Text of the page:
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Artist's Rendering of Gathering Flax in Ancient Egypt, 1930

Egypt - Ancient Egypt, Gathering Flax
New York State Archives, NYSA_A3045-78_16972
 
Document Description
Artist's rendering of Ancient Egyptian artwork showing the harvesting flax, c. 1500 B.C., 1930.
 
Questions
What are the people doing in this picture? 
The Egyptians used pictures to tell a story.  Why would they draw pictures instead of writing a story?
What items of clothing are the people wearing in this picture?
Look also at "Metal Working" and "Ladies at Their Toilet."  All of these pictures show some aspect of daily life in ancient Egypt.  What is similar about the elements of the pictures?  What is different?  Which one gives you the clearest picture about Egyptian life?  Why? 
 
Historical Challenges
Find and illustrate the poses used most often in Egyptian artwork. Explain what the purpose of each pose was. (For example, when both hands were shown held up and out to the sides with the palms facing forward, it symbolized protection.)
 
Interdisciplinary Connections
Math: Figures in Egyptian art were drawn according to a standard proportion. Using figures in different Egyptian drawings or paintings, measure the heads, torsos, and legs to find out what the proportion was.
Science: Egyptian artwork was very colorful. They used charcoal for black, malachite for green, etc. Experiment with different berries, plants, and even beetles to see what colors you can make.
English Language Arts: Choose a single Egyptian drawing or painting and interpret its meaning.
 
Resources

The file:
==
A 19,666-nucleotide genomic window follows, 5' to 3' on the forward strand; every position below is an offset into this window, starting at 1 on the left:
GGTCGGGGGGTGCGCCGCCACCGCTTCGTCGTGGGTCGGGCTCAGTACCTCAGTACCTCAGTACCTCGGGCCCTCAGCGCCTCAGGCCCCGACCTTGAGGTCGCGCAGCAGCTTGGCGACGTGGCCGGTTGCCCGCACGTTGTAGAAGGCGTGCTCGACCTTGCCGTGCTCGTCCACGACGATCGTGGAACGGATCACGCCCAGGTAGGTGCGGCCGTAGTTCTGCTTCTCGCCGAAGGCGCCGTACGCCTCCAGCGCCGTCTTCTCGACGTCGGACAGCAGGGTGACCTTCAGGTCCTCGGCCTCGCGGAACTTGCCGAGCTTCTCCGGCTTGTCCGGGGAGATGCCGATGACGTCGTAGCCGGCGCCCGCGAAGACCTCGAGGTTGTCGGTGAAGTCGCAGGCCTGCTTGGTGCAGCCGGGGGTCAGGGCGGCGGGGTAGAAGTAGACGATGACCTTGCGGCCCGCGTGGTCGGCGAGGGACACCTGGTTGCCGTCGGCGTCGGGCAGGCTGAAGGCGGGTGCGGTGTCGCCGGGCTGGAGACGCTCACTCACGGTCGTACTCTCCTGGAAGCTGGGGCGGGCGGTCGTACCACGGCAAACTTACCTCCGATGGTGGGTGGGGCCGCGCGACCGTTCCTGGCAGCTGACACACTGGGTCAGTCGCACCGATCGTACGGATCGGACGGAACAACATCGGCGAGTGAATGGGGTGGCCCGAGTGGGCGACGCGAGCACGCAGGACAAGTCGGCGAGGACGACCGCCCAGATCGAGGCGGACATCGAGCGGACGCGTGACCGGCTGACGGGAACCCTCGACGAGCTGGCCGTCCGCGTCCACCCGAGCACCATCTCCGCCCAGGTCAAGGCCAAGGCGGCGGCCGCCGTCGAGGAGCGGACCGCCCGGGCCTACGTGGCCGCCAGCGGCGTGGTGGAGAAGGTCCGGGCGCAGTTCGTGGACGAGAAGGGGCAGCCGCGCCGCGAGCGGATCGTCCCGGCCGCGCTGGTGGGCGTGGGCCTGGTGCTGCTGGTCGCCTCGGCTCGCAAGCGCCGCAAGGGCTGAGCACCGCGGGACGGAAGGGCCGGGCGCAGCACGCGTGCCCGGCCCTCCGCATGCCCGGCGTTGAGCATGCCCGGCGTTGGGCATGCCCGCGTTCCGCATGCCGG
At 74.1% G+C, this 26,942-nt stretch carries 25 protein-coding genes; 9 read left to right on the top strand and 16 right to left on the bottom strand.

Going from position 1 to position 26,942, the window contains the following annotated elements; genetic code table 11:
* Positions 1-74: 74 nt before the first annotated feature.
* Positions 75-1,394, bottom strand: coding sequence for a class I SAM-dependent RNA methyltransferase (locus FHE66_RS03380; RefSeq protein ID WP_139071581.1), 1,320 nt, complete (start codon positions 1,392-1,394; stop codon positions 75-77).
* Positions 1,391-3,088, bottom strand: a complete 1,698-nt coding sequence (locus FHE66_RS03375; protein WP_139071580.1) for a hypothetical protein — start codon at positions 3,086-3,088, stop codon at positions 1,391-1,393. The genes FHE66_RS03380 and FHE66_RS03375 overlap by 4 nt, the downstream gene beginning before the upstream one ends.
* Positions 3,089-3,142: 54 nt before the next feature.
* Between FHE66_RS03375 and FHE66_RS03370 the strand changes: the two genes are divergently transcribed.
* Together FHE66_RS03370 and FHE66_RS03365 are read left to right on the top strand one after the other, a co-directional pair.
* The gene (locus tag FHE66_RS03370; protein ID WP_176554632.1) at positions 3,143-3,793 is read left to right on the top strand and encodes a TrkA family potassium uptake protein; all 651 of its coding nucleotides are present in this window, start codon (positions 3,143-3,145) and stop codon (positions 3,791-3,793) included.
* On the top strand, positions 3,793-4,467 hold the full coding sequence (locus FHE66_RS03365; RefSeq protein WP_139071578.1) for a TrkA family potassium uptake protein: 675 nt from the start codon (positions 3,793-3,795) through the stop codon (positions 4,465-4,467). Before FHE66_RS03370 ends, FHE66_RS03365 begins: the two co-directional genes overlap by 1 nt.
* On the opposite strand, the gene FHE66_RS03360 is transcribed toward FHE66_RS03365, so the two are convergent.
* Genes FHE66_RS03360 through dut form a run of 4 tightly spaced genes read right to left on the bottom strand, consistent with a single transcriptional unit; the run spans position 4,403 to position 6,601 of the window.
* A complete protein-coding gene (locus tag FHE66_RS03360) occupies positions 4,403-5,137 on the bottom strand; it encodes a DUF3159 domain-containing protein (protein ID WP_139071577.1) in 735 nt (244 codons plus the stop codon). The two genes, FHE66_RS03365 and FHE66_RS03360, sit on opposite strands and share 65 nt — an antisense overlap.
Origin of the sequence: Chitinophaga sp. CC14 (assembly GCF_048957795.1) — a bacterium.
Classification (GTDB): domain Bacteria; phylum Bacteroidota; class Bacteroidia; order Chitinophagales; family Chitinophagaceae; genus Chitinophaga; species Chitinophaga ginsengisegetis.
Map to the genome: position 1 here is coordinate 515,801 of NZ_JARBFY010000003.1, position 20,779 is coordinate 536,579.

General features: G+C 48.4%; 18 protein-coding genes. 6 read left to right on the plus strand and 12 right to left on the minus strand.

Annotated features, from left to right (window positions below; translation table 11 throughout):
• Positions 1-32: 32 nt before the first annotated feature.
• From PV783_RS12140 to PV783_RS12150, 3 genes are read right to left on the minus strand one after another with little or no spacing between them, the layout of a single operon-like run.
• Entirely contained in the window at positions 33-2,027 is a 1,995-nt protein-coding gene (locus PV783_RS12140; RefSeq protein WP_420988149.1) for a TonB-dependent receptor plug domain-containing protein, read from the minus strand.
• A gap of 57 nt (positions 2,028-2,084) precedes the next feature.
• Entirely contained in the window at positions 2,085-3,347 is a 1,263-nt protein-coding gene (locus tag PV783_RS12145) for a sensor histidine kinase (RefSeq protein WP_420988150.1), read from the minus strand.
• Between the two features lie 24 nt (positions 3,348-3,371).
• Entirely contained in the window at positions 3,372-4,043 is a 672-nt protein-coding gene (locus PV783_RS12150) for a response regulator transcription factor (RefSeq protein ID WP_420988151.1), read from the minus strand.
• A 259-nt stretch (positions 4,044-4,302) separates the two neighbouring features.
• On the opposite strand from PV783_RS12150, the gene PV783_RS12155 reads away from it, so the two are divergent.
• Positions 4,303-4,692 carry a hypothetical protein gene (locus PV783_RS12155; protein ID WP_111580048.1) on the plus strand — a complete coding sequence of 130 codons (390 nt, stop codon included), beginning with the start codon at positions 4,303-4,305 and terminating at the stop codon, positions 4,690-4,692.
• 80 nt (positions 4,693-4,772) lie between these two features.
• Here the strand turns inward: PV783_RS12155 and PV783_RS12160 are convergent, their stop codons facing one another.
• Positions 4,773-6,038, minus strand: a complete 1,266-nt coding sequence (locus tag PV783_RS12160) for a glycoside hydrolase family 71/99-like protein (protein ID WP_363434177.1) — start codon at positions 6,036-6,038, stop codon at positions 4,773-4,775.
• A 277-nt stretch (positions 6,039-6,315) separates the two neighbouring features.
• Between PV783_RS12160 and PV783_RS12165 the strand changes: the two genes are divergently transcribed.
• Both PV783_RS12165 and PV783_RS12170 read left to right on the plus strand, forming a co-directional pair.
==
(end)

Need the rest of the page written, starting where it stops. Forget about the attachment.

Malek, Jaromir. Egyptian Art A&I (Art and Ideas). Phaidon Press, Incorporated, July 1999. ISBN: 0714836273
Cole, Joanna. Ms. Frizzle's Adventures: Ancient Egypt (Magic School Bus Series). Scholastic, Inc., July 2003. ISBN: 0590446819
 

Historical Context
This artwork is a copy made in 1930 of The Metropolitan Museum of Art's print of a 1500 B.C. Egyptian wall relief. The picture shows ancient Egyptian workers harvesting flax. Some of the activities shown include pulling the flax up by the roots, knocking dirt off the roots, binding stalks into bundles, and removing seeds.

Art in ancient Egypt was known for its uniformity.  No one wanted anything original or different.  When painting or drawing the human body, artists wanted to show the parts of the body as completely as possible.  For example, when artists drew a head, they drew it as a profile so that both the front and back of the head could be seen at the same time.  

The size of the figures in the artwork signified their importance.  Kings were the largest figures, often drawn larger than life to suggest their godlike powers.  Other figures, such as wives or servants, were much smaller than the king.  The key figures were shown almost frozen in position, usually standing, sitting, or kneeling.  The positions of their hands gave greater meaning to what the characters were actually doing.

Artists used colors as symbols.  Red and orange had many meanings, including power, blood, and the desert, while yellow stood for the sun and Ra (the sun god).  Cooler colors, like blue and green, represented water and plants.

 
Essential Question
How does art contribute to the development of a society?
 
Check for Understanding
Describe the image depicted in the artwork and explain the purpose of the art.